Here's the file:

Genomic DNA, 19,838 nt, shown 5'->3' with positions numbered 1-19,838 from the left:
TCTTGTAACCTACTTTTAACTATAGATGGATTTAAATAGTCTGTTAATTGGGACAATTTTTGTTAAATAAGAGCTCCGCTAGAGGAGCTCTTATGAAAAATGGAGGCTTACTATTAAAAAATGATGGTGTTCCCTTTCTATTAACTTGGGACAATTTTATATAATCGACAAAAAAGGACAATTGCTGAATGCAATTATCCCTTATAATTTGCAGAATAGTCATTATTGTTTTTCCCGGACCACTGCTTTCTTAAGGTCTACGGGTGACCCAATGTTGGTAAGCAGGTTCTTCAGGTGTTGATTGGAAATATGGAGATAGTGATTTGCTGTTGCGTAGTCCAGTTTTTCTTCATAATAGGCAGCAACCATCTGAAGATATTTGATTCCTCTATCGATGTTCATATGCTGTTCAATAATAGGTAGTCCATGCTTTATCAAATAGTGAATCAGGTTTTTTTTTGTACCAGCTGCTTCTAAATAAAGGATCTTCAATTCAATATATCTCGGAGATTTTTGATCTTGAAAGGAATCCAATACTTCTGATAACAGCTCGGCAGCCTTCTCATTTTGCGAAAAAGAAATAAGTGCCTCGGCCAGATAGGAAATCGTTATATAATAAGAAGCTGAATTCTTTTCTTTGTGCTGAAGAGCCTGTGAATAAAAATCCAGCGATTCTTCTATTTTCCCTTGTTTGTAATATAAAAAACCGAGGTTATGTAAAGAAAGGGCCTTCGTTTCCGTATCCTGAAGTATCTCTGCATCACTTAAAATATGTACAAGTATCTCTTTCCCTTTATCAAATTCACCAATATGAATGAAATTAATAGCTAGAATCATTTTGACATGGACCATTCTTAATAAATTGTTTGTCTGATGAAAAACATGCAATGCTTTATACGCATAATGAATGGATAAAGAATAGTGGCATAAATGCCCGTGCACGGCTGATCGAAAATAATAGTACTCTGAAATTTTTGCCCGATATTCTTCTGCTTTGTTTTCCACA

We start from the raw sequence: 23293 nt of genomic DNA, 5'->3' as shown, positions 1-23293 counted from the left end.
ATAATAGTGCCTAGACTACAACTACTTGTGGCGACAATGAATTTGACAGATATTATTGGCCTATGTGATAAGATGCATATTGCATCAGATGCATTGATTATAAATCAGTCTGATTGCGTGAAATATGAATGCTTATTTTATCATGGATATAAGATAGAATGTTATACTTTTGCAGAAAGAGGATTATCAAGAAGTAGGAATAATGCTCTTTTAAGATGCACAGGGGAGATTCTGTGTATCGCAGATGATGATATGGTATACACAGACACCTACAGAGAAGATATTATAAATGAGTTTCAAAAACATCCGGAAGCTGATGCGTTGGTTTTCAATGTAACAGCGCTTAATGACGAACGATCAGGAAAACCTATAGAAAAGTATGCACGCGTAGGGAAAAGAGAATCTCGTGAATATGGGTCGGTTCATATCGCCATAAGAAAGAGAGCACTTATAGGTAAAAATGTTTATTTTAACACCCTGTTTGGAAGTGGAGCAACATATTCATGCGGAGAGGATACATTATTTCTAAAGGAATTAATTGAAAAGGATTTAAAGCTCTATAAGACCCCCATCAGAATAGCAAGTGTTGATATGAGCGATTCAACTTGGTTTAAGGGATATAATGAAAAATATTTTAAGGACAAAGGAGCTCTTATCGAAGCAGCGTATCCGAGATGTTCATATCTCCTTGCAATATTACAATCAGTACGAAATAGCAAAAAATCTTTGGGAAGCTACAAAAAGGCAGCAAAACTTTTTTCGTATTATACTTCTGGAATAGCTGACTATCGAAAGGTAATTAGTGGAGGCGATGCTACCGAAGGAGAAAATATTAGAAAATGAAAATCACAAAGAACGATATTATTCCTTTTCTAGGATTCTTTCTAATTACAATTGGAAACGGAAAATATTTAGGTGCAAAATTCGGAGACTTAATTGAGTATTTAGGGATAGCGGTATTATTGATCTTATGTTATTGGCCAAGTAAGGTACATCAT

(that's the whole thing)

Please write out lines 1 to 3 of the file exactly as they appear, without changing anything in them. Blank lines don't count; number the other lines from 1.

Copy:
Genomic DNA, 19,838 nt, shown 5'->3' with positions numbered 1-19,838 from the left:
TCTTGTAACCTACTTTTAACTATAGATGGATTTAAATAGTCTGTTAATTGGGACAATTTTTGTTAAATAAGAGCTCCGCTAGAGGAGCTCTTATGAAAAATGGAGGCTTACTATTAAAAAATGATGGTGTTCCCTTTCTATTAACTTGGGACAATTTTATATAATCGACAAAAAAGGACAATTGCTGAATGCAATTATCCCTTATAATTTGCAGAATAGTCATTATTGTTTTTCCCGGACCACTGCTTTCTTAAGGTCTACGGGTGACCCAATGTTGGTAAGCAGGTTCTTCAGGTGTTGATTGGAAATATGGAGATAGTGATTTGCTGTTGCGTAGTCCAGTTTTTCTTCATAATAGGCAGCAACCATCTGAAGATATTTGATTCCTCTATCGATGTTCATATGCTGTTCAATAATAGGTAGTCCATGCTTTATCAAATAGTGAATCAGGTTTTTTTTTGTACCAGCTGCTTCTAAATAAAGGATCTTCAATTCAATATATCTCGGAGATTTTTGATCTTGAAAGGAATCCAATACTTCTGATAACAGCTCGGCAGCCTTCTCATTTTGCGAAAAAGAAATAAGTGCCTCGGCCAGATAGGAAATCGTTATATAATAAGAAGCTGAATTCTTTTCTTTGTGCTGAAGAGCCTGTGAATAAAAATCCAGCGATTCTTCTATTTTCCCTTGTTTGTAATATAAAAAACCGAGGTTATGTAAAGAAAGGGCCTTCGTTTCCGTATCCTGAAGTATCTCTGCATCACTTAAAATATGTACAAGTATCTCTTTCCCTTTATCAAATTCACCAATATGAATGAAATTAATAGCTAGAATCATTTTGACATGGACCATTCTTAATAAATTGTTTGTCTGATGAAAAACATGCAATGCTTTATACGCATAATGAATGGATAAAGAATAGTGGCATAAATGCCCGTGCACGGCTGATCGAAAATAATAGTACTCTGAAATTTTTGCCCGATATTCTTCTGCTTTGTTTTCCACA

We start from the raw sequence: 23293 nt of genomic DNA, 5'->3' as shown, positions 1-23293 counted from the left end.